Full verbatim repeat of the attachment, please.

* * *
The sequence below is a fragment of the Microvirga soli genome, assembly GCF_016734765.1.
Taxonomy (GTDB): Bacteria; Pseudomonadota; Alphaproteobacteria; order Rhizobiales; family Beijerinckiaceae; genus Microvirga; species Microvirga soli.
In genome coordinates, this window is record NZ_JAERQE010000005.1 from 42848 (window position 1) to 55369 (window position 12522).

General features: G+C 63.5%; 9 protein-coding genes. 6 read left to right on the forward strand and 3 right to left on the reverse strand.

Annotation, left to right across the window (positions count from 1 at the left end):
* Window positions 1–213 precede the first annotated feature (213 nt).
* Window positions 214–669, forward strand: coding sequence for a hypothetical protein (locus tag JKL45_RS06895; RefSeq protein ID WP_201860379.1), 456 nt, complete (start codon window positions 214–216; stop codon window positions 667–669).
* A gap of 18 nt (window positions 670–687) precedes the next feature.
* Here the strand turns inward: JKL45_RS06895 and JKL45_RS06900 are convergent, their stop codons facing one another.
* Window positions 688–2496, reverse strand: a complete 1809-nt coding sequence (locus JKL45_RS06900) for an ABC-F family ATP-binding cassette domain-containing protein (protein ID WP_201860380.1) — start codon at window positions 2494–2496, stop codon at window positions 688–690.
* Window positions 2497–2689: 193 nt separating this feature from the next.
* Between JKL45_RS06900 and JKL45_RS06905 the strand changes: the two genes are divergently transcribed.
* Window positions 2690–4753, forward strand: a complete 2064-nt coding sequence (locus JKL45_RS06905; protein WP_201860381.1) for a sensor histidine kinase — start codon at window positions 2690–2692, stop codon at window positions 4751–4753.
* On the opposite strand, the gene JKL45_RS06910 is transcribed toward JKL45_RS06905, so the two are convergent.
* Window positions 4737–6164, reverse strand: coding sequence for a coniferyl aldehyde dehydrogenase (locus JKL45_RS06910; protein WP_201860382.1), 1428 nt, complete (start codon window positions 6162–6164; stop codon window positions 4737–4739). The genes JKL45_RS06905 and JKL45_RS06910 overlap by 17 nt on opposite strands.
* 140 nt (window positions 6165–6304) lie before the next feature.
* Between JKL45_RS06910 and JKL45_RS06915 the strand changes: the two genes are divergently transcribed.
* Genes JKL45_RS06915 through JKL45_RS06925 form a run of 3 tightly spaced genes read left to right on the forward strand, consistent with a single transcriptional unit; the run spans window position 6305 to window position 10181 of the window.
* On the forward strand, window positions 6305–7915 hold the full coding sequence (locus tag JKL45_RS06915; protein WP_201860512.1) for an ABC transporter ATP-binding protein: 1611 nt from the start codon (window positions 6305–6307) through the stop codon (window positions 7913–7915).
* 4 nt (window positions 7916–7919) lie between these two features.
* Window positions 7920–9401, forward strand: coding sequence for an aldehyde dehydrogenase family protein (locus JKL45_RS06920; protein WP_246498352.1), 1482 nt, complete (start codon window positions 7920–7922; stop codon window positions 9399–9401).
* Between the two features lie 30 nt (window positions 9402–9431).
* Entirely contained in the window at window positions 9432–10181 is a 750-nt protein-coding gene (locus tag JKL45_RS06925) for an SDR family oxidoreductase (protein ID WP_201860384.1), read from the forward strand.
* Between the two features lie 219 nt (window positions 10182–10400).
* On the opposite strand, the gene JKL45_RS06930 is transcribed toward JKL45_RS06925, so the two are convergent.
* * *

The sequence below is a fragment of the Microvirga soli genome, assembly GCF_016734765.1.
Taxonomy (GTDB): Bacteria; Pseudomonadota; Alphaproteobacteria; order Rhizobiales; family Beijerinckiaceae; genus Microvirga; species Microvirga soli.
In genome coordinates, this window is record NZ_JAERQE010000005.1 from 42848 (window position 1) to 55369 (window position 12522).

General features: G+C 63.5%; 9 protein-coding genes. 6 read left to right on the forward strand and 3 right to left on the reverse strand.

Annotation, left to right across the window (positions count from 1 at the left end):
* Window positions 1–213 precede the first annotated feature (213 nt).
* Window positions 214–669, forward strand: coding sequence for a hypothetical protein (locus tag JKL45_RS06895; RefSeq protein ID WP_201860379.1), 456 nt, complete (start codon window positions 214–216; stop codon window positions 667–669).
* A gap of 18 nt (window positions 670–687) precedes the next feature.
* Here the strand turns inward: JKL45_RS06895 and JKL45_RS06900 are convergent, their stop codons facing one another.
* Window positions 688–2496, reverse strand: a complete 1809-nt coding sequence (locus JKL45_RS06900) for an ABC-F family ATP-binding cassette domain-containing protein (protein ID WP_201860380.1) — start codon at window positions 2494–2496, stop codon at window positions 688–690.
* Window positions 2497–2689: 193 nt separating this feature from the next.
* Between JKL45_RS06900 and JKL45_RS06905 the strand changes: the two genes are divergently transcribed.
* Window positions 2690–4753, forward strand: a complete 2064-nt coding sequence (locus JKL45_RS06905; protein WP_201860381.1) for a sensor histidine kinase — start codon at window positions 2690–2692, stop codon at window positions 4751–4753.
* On the opposite strand, the gene JKL45_RS06910 is transcribed toward JKL45_RS06905, so the two are convergent.
* Window positions 4737–6164, reverse strand: coding sequence for a coniferyl aldehyde dehydrogenase (locus JKL45_RS06910; protein WP_201860382.1), 1428 nt, complete (start codon window positions 6162–6164; stop codon window positions 4737–4739). The genes JKL45_RS06905 and JKL45_RS06910 overlap by 17 nt on opposite strands.
* 140 nt (window positions 6165–6304) lie before the next feature.
* Between JKL45_RS06910 and JKL45_RS06915 the strand changes: the two genes are divergently transcribed.
* Genes JKL45_RS06915 through JKL45_RS06925 form a run of 3 tightly spaced genes read left to right on the forward strand, consistent with a single transcriptional unit; the run spans window position 6305 to window position 10181 of the window.
* On the forward strand, window positions 6305–7915 hold the full coding sequence (locus tag JKL45_RS06915; protein WP_201860512.1) for an ABC transporter ATP-binding protein: 1611 nt from the start codon (window positions 6305–6307) through the stop codon (window positions 7913–7915).
* 4 nt (window positions 7916–7919) lie between these two features.
* Window positions 7920–9401, forward strand: coding sequence for an aldehyde dehydrogenase family protein (locus JKL45_RS06920; protein WP_246498352.1), 1482 nt, complete (start codon window positions 7920–7922; stop codon window positions 9399–9401).
* Between the two features lie 30 nt (window positions 9402–9431).
* Entirely contained in the window at window positions 9432–10181 is a 750-nt protein-coding gene (locus tag JKL45_RS06925) for an SDR family oxidoreductase (protein ID WP_201860384.1), read from the forward strand.
* Between the two features lie 219 nt (window positions 10182–10400).
* On the opposite strand, the gene JKL45_RS06930 is transcribed toward JKL45_RS06925, so the two are convergent.